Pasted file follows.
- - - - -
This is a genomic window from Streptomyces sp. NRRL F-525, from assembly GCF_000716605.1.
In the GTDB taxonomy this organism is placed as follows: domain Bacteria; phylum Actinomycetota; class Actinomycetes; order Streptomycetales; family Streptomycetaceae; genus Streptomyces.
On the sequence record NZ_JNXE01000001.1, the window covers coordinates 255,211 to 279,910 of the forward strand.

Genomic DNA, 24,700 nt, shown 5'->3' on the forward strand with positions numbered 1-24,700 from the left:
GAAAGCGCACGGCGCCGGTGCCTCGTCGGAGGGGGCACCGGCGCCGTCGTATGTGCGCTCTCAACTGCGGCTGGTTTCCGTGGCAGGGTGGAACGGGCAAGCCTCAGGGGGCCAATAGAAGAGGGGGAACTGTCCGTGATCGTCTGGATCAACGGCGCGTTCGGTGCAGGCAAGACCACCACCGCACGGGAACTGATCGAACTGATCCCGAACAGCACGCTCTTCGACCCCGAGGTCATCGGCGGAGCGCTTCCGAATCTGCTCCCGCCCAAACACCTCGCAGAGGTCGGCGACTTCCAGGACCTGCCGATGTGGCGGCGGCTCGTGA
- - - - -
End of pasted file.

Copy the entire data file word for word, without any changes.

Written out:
This is a genomic window from Streptomyces sp. NRRL F-525, from assembly GCF_000716605.1.
In the GTDB taxonomy this organism is placed as follows: domain Bacteria; phylum Actinomycetota; class Actinomycetes; order Streptomycetales; family Streptomycetaceae; genus Streptomyces.
On the sequence record NZ_JNXE01000001.1, the window covers coordinates 255,211 to 279,910 of the forward strand.

Genomic DNA, 24,700 nt, shown 5'->3' on the forward strand with positions numbered 1-24,700 from the left:
GAAAGCGCACGGCGCCGGTGCCTCGTCGGAGGGGGCACCGGCGCCGTCGTATGTGCGCTCTCAACTGCGGCTGGTTTCCGTGGCAGGGTGGAACGGGCAAGCCTCAGGGGGCCAATAGAAGAGGGGGAACTGTCCGTGATCGTCTGGATCAACGGCGCGTTCGGTGCAGGCAAGACCACCACCGCACGGGAACTGATCGAACTGATCCCGAACAGCACGCTCTTCGACCCCGAGGTCATCGGCGGAGCGCTTCCGAATCTGCTCCCGCCCAAACACCTCGCAGAGGTCGGCGACTTCCAGGACCTGCCGATGTGGCGGCGGCTCGTGA